But Cincy won'thave any chance whatsoever without a big year from Arroyo, who got over hisbitterness about the trade and earned a spot on the NL All-Star Game rosterlast summer. "Even if Wily Mo hits 40 [homers], I still don't understandgiving up a consistent 200-inning pitcher in that division," he says."It was tough to take, like your boss yanking you off the best job you'veever had. But I grew to really like Cincinnati, and I like the guys on thisteam or I wouldn't have signed here."

Arroyo does missthe charged atmosphere in Boston, though. (The Reds played to 63% capacity lastseason while the Red Sox have sold out nearly every game since May 2003.)"I enjoy everything about pitching in Cincinnati, [but there's nothinglike] the vibe of Fenway Park on game days," Arroyo says. "We've got toearn that kind of support in Cincinnati."

CONSIDERTHIS

a modestproposal ...

Ken Griffey Jr.might not like the idea, but the decision to move him out of centerfield islong overdue. In his last four seasons in Seattle, from 1996 through '99, hemade 2.56 putouts per game and won the last four of his 10 consecutive GoldGloves. By comparison, in his last four seasons in Cincinnati, Griffey (left)has made 2.26 putouts per game--which translates into almost 50 balls a seasonthat he no longer had the wheels to catch up to. Not surprising for a playerwho turned 37 in November and hasn't stolen a base in his last 310 games. TheReds have plenty of options to replace him. The most likely scenario hasGriffey swapping positions with speedy outfielder Ryan Freel until prospectChris Denorfia, the Reds' 2005 minor league player of the year, is ready toclaim the every-day job in center.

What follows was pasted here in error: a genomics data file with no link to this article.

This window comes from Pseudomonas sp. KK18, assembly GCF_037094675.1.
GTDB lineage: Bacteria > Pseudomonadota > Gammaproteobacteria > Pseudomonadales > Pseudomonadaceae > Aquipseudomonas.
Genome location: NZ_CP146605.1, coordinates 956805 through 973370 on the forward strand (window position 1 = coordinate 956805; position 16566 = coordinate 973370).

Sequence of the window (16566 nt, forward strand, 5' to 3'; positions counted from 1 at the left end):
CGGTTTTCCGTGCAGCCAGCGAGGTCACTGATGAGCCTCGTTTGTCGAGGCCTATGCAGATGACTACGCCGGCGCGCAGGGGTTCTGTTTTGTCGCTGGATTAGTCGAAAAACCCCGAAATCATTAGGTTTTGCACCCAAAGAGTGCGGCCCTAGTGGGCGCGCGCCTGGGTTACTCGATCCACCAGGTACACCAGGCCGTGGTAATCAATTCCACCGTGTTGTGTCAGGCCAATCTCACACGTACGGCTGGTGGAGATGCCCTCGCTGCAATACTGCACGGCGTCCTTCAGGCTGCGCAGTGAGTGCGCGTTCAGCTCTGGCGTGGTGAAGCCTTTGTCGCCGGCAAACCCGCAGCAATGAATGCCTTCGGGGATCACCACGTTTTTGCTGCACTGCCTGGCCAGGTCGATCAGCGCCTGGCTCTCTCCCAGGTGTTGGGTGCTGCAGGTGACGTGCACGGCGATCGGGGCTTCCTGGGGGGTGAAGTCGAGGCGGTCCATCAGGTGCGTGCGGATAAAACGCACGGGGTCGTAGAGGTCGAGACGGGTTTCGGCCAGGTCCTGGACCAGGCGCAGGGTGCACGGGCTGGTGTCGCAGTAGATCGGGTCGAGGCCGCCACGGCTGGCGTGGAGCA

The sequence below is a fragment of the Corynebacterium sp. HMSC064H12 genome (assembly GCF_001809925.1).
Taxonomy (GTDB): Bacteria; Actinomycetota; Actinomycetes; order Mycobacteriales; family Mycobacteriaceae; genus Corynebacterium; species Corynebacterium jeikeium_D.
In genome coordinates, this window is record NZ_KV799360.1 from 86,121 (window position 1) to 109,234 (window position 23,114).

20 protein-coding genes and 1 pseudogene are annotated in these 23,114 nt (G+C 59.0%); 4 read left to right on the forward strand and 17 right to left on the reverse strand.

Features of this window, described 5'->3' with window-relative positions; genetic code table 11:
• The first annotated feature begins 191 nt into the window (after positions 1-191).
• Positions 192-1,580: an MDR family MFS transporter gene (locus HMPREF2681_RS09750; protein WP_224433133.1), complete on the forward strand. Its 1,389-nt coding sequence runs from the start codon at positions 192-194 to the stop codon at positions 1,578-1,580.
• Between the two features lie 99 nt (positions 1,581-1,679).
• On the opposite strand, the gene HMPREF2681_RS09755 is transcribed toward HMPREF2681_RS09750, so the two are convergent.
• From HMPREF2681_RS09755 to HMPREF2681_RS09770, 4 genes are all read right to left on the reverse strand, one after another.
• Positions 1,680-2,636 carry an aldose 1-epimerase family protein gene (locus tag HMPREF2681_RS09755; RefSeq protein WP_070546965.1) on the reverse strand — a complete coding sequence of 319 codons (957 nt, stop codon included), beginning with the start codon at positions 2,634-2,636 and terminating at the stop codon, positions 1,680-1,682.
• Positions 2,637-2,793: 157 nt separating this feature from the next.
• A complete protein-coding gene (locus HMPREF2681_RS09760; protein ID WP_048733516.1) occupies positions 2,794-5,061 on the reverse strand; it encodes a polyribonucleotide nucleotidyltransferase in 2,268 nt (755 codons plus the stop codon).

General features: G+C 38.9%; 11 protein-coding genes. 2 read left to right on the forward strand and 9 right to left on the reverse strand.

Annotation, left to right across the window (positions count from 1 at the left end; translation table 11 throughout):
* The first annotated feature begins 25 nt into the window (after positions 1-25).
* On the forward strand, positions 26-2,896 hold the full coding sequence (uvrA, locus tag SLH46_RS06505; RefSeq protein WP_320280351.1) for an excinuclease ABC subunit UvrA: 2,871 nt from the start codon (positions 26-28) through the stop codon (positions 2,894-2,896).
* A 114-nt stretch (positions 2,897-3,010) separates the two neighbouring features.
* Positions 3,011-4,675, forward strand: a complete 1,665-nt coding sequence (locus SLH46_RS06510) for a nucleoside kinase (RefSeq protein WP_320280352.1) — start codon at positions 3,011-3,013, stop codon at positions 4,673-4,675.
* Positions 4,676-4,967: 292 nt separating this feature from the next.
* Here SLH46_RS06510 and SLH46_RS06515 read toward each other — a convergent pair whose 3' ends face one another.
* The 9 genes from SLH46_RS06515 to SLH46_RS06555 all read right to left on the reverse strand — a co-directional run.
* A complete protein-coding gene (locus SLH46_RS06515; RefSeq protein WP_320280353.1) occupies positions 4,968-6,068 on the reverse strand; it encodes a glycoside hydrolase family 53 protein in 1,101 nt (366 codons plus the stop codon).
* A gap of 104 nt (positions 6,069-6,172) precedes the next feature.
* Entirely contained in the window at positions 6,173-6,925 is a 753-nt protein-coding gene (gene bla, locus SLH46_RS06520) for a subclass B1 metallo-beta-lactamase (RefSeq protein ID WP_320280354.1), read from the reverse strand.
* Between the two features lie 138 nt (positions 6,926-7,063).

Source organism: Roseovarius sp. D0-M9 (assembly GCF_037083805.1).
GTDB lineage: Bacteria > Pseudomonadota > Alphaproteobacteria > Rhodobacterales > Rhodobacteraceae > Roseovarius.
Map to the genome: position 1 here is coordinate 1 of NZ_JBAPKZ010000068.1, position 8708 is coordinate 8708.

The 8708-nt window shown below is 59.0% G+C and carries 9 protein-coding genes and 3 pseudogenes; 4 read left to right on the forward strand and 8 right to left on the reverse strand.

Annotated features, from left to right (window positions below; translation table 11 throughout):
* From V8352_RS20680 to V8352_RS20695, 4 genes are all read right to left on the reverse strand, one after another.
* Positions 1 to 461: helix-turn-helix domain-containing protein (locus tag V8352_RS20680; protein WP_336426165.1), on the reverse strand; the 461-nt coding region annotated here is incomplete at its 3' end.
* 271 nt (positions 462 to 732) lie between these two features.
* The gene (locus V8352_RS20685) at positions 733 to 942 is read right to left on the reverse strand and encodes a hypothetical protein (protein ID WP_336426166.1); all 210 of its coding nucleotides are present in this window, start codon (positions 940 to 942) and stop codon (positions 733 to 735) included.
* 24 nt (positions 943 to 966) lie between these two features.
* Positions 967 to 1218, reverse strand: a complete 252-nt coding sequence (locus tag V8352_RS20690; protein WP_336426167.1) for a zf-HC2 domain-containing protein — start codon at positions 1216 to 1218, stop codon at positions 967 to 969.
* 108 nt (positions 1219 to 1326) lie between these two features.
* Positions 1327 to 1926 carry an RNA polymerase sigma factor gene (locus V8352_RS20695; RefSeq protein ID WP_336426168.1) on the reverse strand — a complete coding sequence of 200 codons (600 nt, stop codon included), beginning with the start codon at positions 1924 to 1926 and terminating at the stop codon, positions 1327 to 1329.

[This articlecontains a table. Please see hardcopy of magazine or PDF.]

THE LINEUP
PROJECTED ROSTER WITH 2006 STATISTICS

RYAN FREELCF    
B-TPVRBAHRRBISB
R88.27182737
BRANDON PHILLIPS2B    
B-TPVRBAHRRBISB
R40.276177525
KEN GRIFFEY JR.RF    
B-TPVRBAHRRBISB
L164.25227720
ADAM DUNNLF    
B-TPVRBAHRRBISB
L-R69.23440927
EDWIN ENCARNACION3B    
B-TPVRBAHRRBISB
R123.27615726
SCOTT HATTEBERG1B    
B-TPVRBAHRRBISB
L-R221.28913512
ALEX GONZALEZ*SS    
B-TPVRBAHRRBISB
R247.2559501
DAVID ROSSC    
B-TPVRBAHRRBISB
R109.25521520

 

BENCH     
JOSH HAMILTON (R)*

Class Astats

OF    
B-TPVRBAHRRBISB
L236.260050
JEFF CONINE*1B-OF    
B-TPVRBAHRRBISB
R251.26810663
JAVIER VALENTINC    
B-TPVRBAHRRBISB
S-R246.2698270

 

ROTATION       
PITCHER PVRWLKWHIPERA
RHAaron Harang1116112161.273.76
RHBronson Arroyo4514111841.193.29
RHKyle Lohse219510971.415.83
LHEric Milton11888901.345.19
RHMike Belisle20120261.553.60

 

BULLPEN       
PITCHER PVRWLSVWHIPERA
RHDavid Weathers11344121.293.54
LHMike Stanton1677781.433.99
RHDustin Hermanson*1150001.054.05


* New acquisition
(R) Rookie
B-T: Bats-throws
WHIP: Walks plus hits per inning pitched
PVR: Player Value Ranking (explanation on page 77)

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THE NUMBERS

LIE

2

League rankingfor the Reds in home runs (217) last season. Cincinnati was also second inbases on balls (614) but finished ninth in runs scored (749). So, why couldn'tthey score more? A lack of contact. The Reds' 1,192 strikeouts, including AdamDunn's NL--leading 194, contributed to a .257 team batting average, thesecond-lowest in the league behind the Astros.

PHOTOSIMON BRUTYKICKBACK The payoff for Arroyo in his trade from Boston to Cincy is the No. 2 spot in the rotation and a new three-year, $33 million contract.PHOTOTONY DEJAK/AP (GRIFFEY)PHOTOELSA/GETTY IMAGES (DUNN) Dunn